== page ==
The plan under discussion here last week among state education chiefs of the Smarter Balanced Assessment Consortium represents the collision of hope and reality, as states confront what is politically and fiscally palatable and figure out how that squares with the more in-depth—and potentially more valuable—approach to testing promised by the consortium.That's a lot of testing.
“There is the dream, and there’s real life,” said one state assessment director attending the meeting. “We’re trying to bridge the two the best we can.”
The evolving two-pronged approach would give states the option of using a version of the Smarter Balanced test whose multiple sessions and classroom activities span nearly 6½ hours in grades 3-5, close to seven hours in grades 6-8, and eight hours in high school, or the group’s original version, which lasts about four hours longer in grades 3-8 and about five hours longer in high school.
It would be up to each state to choose which version of the assessment it uses. Early signs suggest that public antipathy toward testing and states’ tight fiscal straits are leading more than a few to consider the shorter version. It was pressure from chiefs within the Smarter Balanced consortium that prompted the group earlier this year to explore the option of two versions...The measurement error between the two versions of the test will be significant:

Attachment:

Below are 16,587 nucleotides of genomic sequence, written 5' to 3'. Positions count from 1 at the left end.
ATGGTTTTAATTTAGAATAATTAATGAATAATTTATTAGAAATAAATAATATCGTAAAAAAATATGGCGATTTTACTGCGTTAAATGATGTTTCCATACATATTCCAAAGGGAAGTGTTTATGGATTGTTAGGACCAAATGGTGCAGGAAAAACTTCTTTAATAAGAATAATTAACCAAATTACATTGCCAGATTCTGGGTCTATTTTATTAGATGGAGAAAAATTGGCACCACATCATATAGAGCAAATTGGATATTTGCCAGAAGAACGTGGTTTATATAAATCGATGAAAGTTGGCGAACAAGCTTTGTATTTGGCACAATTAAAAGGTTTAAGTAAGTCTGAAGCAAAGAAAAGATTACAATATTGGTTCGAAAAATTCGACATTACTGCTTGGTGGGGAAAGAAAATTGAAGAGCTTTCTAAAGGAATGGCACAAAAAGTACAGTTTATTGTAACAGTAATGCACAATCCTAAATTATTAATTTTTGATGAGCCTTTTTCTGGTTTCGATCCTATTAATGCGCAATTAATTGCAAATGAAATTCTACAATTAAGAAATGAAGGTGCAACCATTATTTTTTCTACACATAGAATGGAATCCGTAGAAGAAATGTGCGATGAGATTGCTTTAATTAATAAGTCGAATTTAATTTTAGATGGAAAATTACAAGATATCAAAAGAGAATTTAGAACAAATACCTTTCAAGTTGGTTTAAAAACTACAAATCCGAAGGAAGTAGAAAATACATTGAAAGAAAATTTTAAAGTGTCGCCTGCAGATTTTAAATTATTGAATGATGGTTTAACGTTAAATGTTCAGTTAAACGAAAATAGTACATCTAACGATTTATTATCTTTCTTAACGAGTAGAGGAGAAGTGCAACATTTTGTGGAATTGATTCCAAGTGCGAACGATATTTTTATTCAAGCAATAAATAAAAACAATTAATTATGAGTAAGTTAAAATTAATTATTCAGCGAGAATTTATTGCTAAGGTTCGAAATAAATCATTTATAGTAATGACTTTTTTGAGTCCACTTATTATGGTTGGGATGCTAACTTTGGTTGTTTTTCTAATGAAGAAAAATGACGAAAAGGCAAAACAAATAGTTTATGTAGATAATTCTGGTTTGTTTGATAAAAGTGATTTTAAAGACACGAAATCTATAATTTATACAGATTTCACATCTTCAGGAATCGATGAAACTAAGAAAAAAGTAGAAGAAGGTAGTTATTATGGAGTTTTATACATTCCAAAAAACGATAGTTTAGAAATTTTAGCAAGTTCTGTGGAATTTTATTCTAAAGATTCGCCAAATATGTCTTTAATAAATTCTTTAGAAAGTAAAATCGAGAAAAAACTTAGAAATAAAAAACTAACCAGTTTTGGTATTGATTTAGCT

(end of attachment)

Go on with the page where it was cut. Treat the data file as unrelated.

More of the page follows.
The pressure within Smarter Balanced to offer a shorter version is unsettling for the group’s biggest advocates, who contend that its vision, while lengthening testing in some states, offers immense promise to make tests a more meaningful gauge of achievement and also a form of instruction...
“You asked for authentic assessments,” Ms. Miller (co-chair of the Smarter Balanced executive committee) said she tells them. “Authentic assessment takes time.”
And when they move from interpreting the two versions of the tests for groups, as states are expected to do for accountability, to using them to make decisions about individual students—as they plan to do in deciding whether high school students are “college and career ready”—the risk increases, he said.Remember, California chose Smarter Balanced and my guess is that due to budget considerations will choose to go with the shorter test. 30% of the time we'd get different results with the longer version.
“Any inferences about an individual from a shorter test will be noisier and less reliable,” the expert said.
“If you’re going to make decisions about people,” he said, “you’d hate to make them based on a test where 30 percent of the time you would make a different decision if you used the long instead of the short version of the test.”